Bangladesh’s water crisis affects both rural and urban areas, and is a matter of both water scarcity and water quality. Latrine usage is very poor, averaging only 16% in the rural areas. Diarrheal diseases constitute a major health problem in Bangladesh, killing over 100,000 children each year. Thousands of episodes of diarrhea occur in children and adults each day. Diarrheal diseases have close biological and socio-economic links to the problems of malnutrition, poor maternal health, high fertility, and child survival.
The purpose of the project was to improve the sanitation conditions of the majority of people on the planet and ultimately to improve health (vision). Our contribution was to put faces to the users, to better understand their specific requirements regarding sanitation, hygiene, and the toilet user interface in order to interpret how the overall design fits into the big picture (practical issues).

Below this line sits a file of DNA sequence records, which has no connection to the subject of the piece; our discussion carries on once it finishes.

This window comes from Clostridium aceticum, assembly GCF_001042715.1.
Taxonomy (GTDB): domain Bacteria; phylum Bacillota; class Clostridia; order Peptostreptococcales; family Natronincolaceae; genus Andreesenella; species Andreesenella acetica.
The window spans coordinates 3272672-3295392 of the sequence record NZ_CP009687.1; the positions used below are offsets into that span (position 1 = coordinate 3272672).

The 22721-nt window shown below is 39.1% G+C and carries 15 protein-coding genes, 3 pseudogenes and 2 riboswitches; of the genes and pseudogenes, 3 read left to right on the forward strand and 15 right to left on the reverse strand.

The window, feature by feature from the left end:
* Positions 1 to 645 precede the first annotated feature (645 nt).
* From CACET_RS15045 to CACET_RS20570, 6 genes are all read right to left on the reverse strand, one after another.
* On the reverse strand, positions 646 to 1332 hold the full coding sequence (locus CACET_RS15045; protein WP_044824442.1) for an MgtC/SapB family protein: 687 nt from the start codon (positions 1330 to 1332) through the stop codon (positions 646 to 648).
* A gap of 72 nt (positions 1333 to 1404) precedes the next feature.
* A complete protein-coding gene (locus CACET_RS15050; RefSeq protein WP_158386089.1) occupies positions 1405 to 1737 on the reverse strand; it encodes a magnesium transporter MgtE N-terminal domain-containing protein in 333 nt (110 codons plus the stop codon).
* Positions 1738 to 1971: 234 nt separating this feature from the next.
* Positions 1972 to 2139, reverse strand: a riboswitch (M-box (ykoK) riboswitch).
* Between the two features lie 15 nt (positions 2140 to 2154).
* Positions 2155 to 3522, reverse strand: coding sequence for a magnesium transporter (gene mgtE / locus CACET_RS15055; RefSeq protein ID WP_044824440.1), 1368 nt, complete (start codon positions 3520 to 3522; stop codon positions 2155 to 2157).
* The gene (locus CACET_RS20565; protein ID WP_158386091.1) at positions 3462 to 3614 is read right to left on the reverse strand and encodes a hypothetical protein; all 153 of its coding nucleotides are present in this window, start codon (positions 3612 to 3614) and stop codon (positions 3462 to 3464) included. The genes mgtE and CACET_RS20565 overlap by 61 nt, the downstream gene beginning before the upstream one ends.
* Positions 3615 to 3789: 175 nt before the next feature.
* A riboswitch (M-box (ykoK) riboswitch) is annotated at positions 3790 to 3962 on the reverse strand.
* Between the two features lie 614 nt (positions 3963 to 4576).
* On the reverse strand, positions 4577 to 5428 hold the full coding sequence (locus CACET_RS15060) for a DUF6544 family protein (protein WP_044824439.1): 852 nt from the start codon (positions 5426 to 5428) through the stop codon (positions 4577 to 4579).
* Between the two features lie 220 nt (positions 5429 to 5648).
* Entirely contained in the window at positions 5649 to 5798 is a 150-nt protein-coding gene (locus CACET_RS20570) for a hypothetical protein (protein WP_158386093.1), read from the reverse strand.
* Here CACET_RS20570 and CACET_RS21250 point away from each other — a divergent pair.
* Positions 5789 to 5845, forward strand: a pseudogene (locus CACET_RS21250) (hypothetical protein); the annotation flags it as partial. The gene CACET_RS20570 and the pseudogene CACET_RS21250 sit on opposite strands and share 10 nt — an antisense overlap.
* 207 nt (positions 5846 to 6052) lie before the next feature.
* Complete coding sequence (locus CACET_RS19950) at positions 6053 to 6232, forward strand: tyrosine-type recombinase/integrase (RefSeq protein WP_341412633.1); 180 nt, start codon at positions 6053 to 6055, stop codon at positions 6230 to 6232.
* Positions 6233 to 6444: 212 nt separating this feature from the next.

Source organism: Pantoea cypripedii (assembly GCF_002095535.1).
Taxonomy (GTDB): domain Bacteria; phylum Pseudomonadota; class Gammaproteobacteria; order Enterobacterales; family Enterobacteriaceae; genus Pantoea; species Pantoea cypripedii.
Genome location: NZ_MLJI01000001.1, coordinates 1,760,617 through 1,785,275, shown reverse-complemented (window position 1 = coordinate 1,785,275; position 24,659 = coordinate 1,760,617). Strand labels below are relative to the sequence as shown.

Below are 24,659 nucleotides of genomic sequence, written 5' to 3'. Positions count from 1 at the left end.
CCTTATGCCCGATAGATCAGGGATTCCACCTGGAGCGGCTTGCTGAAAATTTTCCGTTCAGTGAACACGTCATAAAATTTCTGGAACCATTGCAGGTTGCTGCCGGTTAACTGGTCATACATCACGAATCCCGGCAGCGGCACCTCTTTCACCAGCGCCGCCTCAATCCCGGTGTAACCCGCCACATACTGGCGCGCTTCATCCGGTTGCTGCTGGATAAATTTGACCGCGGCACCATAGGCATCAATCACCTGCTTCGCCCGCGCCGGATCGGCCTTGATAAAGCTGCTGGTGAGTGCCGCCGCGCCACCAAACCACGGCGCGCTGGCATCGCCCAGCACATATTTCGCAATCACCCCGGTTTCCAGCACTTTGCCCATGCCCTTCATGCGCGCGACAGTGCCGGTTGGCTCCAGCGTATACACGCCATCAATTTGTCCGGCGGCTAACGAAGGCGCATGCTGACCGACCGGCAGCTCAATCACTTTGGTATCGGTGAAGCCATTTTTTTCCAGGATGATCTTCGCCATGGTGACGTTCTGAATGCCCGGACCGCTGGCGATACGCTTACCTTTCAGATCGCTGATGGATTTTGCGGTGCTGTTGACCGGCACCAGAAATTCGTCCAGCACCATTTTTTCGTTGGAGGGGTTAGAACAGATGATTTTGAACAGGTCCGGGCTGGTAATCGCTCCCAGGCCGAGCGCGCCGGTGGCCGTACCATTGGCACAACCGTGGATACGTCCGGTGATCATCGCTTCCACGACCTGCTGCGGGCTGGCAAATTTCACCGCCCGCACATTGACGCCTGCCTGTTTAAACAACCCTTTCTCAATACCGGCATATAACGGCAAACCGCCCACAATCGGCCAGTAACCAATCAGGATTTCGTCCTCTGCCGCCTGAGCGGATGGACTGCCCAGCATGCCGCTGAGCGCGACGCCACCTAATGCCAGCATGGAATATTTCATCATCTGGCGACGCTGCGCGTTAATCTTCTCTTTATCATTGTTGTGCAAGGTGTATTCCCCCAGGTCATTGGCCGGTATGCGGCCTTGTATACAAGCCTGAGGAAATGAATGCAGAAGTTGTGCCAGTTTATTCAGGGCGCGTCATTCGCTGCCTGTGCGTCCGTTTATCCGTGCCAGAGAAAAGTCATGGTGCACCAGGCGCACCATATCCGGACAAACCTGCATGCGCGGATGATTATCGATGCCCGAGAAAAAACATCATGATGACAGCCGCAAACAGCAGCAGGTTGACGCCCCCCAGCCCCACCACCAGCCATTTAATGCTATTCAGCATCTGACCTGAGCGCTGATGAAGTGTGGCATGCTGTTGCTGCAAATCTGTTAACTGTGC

- Population of 166 million
- 74.8 million do not have improved sanitation services
- Infant mortality rate 4.5%
- 31.5% live in poverty
To achieve the project goals we need to better understand the individual and community needs and behaviors. The best way to achieve this is to employ a number of different methods of research to understand human behavior in context and community is needed. We are now in the group interview in context phase.
Back spray water causes slippery floors.
Solid waste: Garbage may be disposed of in toilet.
Falls: Children and elderly (primarily) are prone to falls while using the toilet. May be related to layout/size of facilities for children or health issues (stroke) for elderly.
Security: Women and children are accompanied to toilet at night. Toilets are built outside/far from house due to aversion to odour.
Roles of different members of society: Sweepers vs. day-laborers.
Environmental issues: Toilets are built several feet off ground in flood-prone regions. Currently, waste from pit latrine is disposed of directly in open water source.
Manufacturing capabilities: Small-scale workshops, locally available components/materials, costs.